*Bonus Tip – TweetBacks

There is also something called Tweetbacks. That’s when a link pops up in or under your comment section because someone on Twitter has referred to (linked to) one of your articles. This is just another great way to continue the conversation about your content in the social media stratosphere. We like these too!

How To Create A Tweetback

So for instance, if you wanted to recommend this article to your Twitter followers, you would copy the url of the article, shorten it using tinyurl or bi.tly etc., and create a tweet adding that link. Once you do that, a tweetback would automatically appear in my comment section from your Twitter profile.

*This article idea was submitted by a valued reader. Feel free to submit article ideas you’d like me to write about over on my Facebook page.

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Lisa Angelettie

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I make a living writing, ePublishing, and marketing books and teaching others how to do the same. I have one mission: To turn you into the best writer that you can be while enjoying every minute of it!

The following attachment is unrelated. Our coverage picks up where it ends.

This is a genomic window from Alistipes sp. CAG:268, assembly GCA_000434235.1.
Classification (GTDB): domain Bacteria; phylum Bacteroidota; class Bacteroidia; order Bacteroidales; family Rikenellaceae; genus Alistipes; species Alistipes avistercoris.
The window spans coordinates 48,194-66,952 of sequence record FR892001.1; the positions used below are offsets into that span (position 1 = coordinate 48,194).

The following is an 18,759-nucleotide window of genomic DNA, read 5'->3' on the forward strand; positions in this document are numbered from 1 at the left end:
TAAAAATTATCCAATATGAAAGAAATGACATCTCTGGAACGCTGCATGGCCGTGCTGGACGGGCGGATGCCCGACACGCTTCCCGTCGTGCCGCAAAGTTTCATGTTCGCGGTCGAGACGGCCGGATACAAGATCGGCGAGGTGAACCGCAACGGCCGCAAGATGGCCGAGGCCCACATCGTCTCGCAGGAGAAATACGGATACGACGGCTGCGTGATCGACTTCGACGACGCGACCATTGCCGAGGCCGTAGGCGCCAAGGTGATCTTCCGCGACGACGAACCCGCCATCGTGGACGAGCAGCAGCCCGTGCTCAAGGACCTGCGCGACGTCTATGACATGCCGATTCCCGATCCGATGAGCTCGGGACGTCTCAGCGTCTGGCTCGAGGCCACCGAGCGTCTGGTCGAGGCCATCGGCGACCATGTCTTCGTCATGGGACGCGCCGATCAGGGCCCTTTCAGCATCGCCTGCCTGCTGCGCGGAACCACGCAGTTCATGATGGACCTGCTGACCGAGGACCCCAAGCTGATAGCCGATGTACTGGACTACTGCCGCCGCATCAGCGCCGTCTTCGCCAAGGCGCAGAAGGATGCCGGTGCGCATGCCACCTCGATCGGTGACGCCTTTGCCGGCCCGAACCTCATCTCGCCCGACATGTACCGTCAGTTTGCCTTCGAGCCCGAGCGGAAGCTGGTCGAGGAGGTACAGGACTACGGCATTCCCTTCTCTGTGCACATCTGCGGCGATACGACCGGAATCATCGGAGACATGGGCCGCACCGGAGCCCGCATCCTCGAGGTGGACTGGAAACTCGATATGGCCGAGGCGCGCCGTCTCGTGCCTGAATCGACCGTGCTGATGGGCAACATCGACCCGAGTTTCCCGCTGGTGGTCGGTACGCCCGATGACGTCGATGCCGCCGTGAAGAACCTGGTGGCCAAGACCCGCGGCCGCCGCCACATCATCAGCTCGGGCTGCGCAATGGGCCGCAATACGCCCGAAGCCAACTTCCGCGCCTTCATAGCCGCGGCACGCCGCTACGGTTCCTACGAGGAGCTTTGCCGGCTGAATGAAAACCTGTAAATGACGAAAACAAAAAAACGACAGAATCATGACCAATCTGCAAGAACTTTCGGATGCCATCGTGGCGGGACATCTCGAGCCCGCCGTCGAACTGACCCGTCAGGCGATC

• http://sandydoank12.blogspot.com/ gang tutorial

    nice info friend

  • http://www.bhavana.org.in bhavana

    I installed simple trackback validation but
    trackback option not displaying in my blog

  • http://health-medicine-alternatives.com Allison

    Very useful information about trackback and I learned what is trackback spam and how to deal with it. I received trackbacks and pingbacks; what should I do if there are relevant to my articles? Do I need to approve them or do nothing? And do I get backlinks from trackback & pingback, and do they get backlinks from my site if they pingback or trackback with my site?

    Thank you.

    • http://lisaangelettieblog.com Lisa Angelettie

      Relevant trackbacks and pingbacks are great when we are dealing with two dofollow blogs, which most WordPress blogs are.